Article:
Prehistoric Dartmoor Walks, walking the Stone Rows and Stone Circles of Dartmoor
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Dartmoor Site: Lakehead Hill

Lakehead Hill Cairn Circles, Cists and Settlements

This site is featured on the Postbridge: multiple sites on Lakehead Hill near Bellever walk (SX64387765). The main photos here were taken on a 0.5km stretch up Lakehead Hill towards Bellever Tor. A few additional photos were taken of cairns on the south western slope of Bellever. The area includes multiple cairn circles, cists, a stone row and settlements (Butler Vol. 2, Map 27). The remains that can be found today are quite impressive but once this locality had a much richer array of prehistoric sites. Many sites, some in their entirety, were robbed out for newtake walls.

Forestation

Another source of great archaeological loss was the forestation of the area in the 1930s and 1940s. An extensive area of Bellever and Laughter Hole was acquired by the Forestry Commission in 1930 and by 1938 the eastern slopes of Bellever Tor and Lakehead Hill had been planted and the western slopes of Bellever and Lakehead followed between 1940 and 1943 [Rouse]. The forestation policy resulted in "considerable disquiet" [Gill] and it was "a step that Hansford Worth strenuously opposed" [Hemery]. Butler comments:

The greatest single disaster to befall the archaeological heritage on the moor was the forestation of Bellever and Lakehead Hill from 1930 onwards, rivalled only by the similar treatment of the South Teign valley around Fernworthy. No attempt was made to preserve more than a handful of antiquities, or even to record those that were to be overplanted. These included a number of enclosed settlements along with cairns and stone rows, many of which are unlikely ever to be relocated. Some boundary walls of the former have re-emerged in a sadly mutilated state and, as trees have been felled their position marked by orange top posts.
Only one prehistoric settlement has survived moderately intact on Lakehead Hill, though two more were recorded nearby prior to forestation. Others very likely occupied the eastern slopes in the area now covered by the Bellever Farm enclosures. [Butler Vol. 2. p43]

In the clearing up Lakehead Hill are 8 cairns, cists and stone rows. The Dartmoor Exploration Committee noted some prehistoric sites in the Lakehead area which can no longer be located. There was a cairn with a double circle and a stone row that headed north-west which has disappeared since been observed in 1895. Butler mentions a stone row observed by Worth (listed as 14.) "but this area has been overplanted and nothing now can be seen of it". [Butler Vol. 2. p43]. Also some of the hut circles to the north east of Bellever Tor were planted over. One of these was recently excavated (see below) following damage by a falling tree.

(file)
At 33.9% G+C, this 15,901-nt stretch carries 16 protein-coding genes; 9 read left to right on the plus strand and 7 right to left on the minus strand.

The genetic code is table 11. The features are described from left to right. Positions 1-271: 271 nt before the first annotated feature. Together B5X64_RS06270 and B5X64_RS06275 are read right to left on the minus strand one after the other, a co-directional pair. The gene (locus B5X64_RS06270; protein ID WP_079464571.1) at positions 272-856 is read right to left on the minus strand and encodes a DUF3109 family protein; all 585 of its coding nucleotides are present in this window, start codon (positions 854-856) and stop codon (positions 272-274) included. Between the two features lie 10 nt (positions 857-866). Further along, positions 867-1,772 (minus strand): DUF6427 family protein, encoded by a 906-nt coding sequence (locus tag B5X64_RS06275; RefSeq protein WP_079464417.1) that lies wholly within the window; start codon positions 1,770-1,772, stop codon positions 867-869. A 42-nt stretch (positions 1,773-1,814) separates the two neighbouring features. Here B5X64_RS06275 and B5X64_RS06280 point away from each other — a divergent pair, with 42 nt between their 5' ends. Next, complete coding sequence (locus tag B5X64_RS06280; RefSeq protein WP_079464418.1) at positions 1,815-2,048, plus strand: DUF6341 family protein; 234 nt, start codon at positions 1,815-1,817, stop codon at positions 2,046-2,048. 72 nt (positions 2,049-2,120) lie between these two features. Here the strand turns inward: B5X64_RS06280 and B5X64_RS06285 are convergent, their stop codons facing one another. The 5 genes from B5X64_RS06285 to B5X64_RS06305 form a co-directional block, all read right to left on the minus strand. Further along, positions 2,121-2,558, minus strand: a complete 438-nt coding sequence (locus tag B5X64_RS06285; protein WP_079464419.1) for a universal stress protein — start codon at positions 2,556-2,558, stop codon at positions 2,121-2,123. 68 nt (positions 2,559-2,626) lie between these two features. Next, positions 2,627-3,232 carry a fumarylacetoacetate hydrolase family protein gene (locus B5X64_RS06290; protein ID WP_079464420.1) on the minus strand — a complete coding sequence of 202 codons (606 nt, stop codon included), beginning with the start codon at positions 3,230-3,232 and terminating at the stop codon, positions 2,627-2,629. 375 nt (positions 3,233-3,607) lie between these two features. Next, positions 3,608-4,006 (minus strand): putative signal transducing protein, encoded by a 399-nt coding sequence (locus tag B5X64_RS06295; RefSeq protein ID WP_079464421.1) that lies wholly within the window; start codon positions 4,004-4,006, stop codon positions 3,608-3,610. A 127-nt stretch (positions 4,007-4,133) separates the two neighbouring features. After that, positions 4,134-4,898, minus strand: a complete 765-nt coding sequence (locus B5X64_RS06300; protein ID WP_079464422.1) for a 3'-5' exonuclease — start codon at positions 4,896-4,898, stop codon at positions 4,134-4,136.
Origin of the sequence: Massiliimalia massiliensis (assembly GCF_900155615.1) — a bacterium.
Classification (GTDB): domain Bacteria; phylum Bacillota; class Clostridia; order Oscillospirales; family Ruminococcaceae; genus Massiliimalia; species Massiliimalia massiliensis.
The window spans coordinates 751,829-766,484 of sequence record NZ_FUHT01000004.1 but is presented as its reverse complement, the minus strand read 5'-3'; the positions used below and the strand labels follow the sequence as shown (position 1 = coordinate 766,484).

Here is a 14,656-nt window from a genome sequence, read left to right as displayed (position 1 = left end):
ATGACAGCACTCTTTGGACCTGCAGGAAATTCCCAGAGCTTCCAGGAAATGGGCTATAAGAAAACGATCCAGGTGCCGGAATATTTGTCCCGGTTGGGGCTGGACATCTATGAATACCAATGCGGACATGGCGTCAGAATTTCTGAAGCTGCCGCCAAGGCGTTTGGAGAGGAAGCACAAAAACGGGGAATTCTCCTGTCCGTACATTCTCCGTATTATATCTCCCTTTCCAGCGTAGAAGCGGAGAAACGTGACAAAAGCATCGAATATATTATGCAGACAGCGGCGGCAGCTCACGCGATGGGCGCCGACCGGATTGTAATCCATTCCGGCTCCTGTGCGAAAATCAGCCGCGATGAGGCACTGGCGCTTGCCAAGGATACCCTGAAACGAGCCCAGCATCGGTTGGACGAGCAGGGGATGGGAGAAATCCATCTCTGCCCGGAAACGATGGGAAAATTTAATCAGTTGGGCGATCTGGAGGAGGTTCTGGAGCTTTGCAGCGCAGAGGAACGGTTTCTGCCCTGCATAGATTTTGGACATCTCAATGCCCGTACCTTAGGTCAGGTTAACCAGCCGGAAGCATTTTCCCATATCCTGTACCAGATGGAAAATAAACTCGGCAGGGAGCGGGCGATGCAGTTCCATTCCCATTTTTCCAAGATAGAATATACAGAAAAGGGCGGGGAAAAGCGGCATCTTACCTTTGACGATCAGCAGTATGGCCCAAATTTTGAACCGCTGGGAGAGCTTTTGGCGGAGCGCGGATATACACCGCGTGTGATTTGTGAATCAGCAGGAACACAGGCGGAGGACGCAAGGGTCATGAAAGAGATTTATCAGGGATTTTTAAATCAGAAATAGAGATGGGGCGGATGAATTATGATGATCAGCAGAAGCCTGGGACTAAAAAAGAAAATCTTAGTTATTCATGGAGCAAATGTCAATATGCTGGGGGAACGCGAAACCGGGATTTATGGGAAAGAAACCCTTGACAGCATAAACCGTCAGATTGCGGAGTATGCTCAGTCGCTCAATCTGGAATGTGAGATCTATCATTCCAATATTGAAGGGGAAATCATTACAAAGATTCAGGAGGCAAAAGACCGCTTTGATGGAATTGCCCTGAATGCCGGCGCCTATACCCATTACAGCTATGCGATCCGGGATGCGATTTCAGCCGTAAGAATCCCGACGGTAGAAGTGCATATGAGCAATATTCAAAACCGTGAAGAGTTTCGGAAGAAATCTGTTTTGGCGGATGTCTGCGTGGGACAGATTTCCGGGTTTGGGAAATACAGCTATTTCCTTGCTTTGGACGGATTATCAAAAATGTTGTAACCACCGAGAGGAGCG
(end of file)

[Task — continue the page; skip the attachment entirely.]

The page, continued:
Kraps Ring

Kraps Ring [Butler Map 27.7] is the circular area about 120m across at the northern tip of the clearing on Lakehead Hill. The enclosure wall would have been massive; the width of the remains of the collapsed wall being up to 3m in places although Butler suggests it would have been 2m prior to its collapse. There were 15 huts within the ring when it was surveyed in 1891 by Prowse [Butler p44]. Kraps Ring was examined by the Dartmoor Exploration Committee in 1895 and of the hut circles within it was found that "all except one had been dug over for stones" and "owing to the disturbed character of these circles their further examination was abandoned" (See: Second Report of the Dartmoor Exploration Committee TDA Vol. 27)

Cairns, Cists & Stone Rows on Lakehead hill

A short way southwards up the hill from Kraps Ring can be found cairn 1 which has a clear retaining circle of diameter 6m formed by 13 kerb stones. The cairn has long gone and there is no longer any noticeable mound.

Around 200m further up towards the crest of the hill is stone row 3 (using Butler's numbering). This consists of 12 stones with space for 3 or 4 more. Butler observes: "The irregular spacing and remarkably poor alignment suggests that the stones may have been re-erected out of position by some unknown antiquary in the past. If a cairn once terminated the row it had been completely removed before the monument was first recorded and no trace now remains" [Butler Vol. 2. p51].

To the right just within the plantation, about 200m west of the stone row 3 is cairn 2. This consists of a cist with four sides remaining at the centre of a slight mound. This cist was investigated by Robert Burnard in 1898 (see report below). The cist had already been robbed but towards the edge of the cist the soil had not been disturbed and 3 flint knives, 3 flint scrapers and the remains of two urns were found. The larger urn would have held the cremation remains. The rim of one of the urns had an irregular pattern of short incised strokes forming angles and broken lines which would have covered the whole urn. These flints and urns indicate that it was a Beaker burial [Petit p94] that dates the site to the Neolithic or early Bronze Age.

Returning to the stone row and then a similar distance to the left (east) is cairn 4. This was discovered in 1895 as a "moss-covered heap of stones; whatever had been there was then a total constructive loss" [Worth p229]. The remains were restored by Robert Burnard and Sabine Baring-Gould in 1895. The reconstruction was undoubtedly flawed, as Worth points out, the stone row begins within the retaining circle and it is peculiarly one of the only curved stone rows on Dartmoor. The height and overall appearance of the cist is also doubtful. Despite Worth's criticisms, Hemery concludes: "My own feeling is one of profound thankfulness to the restorers that the monument survives at all" [Hemery p484]. Indeed, the same could be said for many of the restored sites on Dartmoor, it is easy to criticise the lack of archaeological precision, but many of them were saved by the restorers. It is interesting to see one of Burnard's old photographs of this site shortly after it was restored and before it was surrounded by conifers (source TDA Vol. 28 p. 182.).